In the early days of fantasy football, the game was often played through the mail: Not email, not a web-based server, not an app . . . the mail.
A group of like-minded friends would draft teams made of players from all over the NFL, send in lineups and keep score manually, with a calculator that was just a . . . well, calculator, and not a small, taken-for-granted part of a vastly more powerful computing device.
From humble beginnings, fantasy football has become a global phenomenon. Today, fantasy football is literally a multi-billion dollar industry. Each year, new players sign up for new leagues and draft teams made up of all the athletes they want. In many ways, it has encroached upon and evolved football fandom to the point that many people now have more of a vested rooting interest in their fantasy football team than their favorite NFL team.
So, the big question that follows is, simply – why?
Let’s face it, if you root for a struggling NFL team, the thought has crossed your mind that you’d do a much better job of running the show than the executives of your favorite team. If they would have just drafted [player X] or traded for [player Y] or gotten rid of that bum [player Z] like you told all of your friends they should, they would have been on the way to the Super Bowl instead of dusting off their golf clubs and heading for warmer climes when the calendar flipped to January.
With fantasy football, you get to put your money where your mouth is. It’s not just about wanting to one-up your favorite NFL team’s executives, either. It’s also a chance to get a taste of the manager’s job that every fan has dreamed of doing at one point or another. Who wouldn’t want to handpick a team of their favorite players, and set out to be the best in the league?
In many ways, the move away from fervid, unconditional team support, and toward fandom of the league as a whole, along with individual players, is brought forth by the availability of options. The NFL as a whole is big business these days, with fans having the option to watch any game they want, from across the league, on a given Sunday. In the past, you were only able to watch one of the two games broadcast in your area in each time-slot, which tended to foster a devotion to a particular team shown often in your area.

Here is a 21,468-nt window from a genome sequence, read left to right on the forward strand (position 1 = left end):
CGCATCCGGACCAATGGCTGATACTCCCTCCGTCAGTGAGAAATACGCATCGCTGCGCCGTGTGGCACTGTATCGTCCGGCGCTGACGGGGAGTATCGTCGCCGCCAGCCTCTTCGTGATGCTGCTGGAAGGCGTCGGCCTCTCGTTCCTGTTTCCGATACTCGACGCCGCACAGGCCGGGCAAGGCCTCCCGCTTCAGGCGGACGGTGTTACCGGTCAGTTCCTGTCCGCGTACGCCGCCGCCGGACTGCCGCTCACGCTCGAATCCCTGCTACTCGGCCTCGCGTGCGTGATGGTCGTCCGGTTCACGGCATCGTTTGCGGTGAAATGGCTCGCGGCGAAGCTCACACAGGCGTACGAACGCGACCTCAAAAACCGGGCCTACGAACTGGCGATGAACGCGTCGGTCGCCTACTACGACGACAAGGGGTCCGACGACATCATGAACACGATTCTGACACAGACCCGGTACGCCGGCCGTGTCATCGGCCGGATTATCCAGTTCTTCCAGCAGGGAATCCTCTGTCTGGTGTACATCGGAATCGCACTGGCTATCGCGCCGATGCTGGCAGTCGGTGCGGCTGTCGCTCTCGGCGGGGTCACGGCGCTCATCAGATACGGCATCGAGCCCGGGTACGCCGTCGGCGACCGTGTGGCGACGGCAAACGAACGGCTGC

The rise in popularity of fantasy football very much coincides with the rise of game availability on television. Today you don’t just pick your players, watch one or two of them in the games broadcast in your area and receive fantasy results through the mail. Instead, fantasy football has become a real-time, up-to-the-second adventure for fans, with the ability to cheer fanatically while watching your fantasy running back break a long touchdown, just as you would when a player from your favorite team did the same.
Fantasy football has ingrained itself in popular culture, with Sunday morning shows dedicated to the game, a massive, thriving internet community and experts who are paid only to write about fantasy football. There’s even a sitcom dedicated to it. The reality is that fantasy football has quickly become one of those things that you just do. It can connect you with friends from across the country or create a new group of friends from strangers. It’s something to talk about at the water cooler on Monday morning, and at the bar on Friday night. It is ever-present in society during the season. Though many people now root for their fantasy team more fervently than their favorite NFL team, most will tell you that there is still plenty of room for both.
For most people, a favorite team is something ingrained, often passed down through generations. That isn’t going to disappear thanks to a fun, new alternative. You can now watch your favorite team on TV and check your fantasy scores on Comcast internet at the same time. If you’re team’s game is going downhill, then your fantasy players will show you which games are the more competitive and interesting alternatives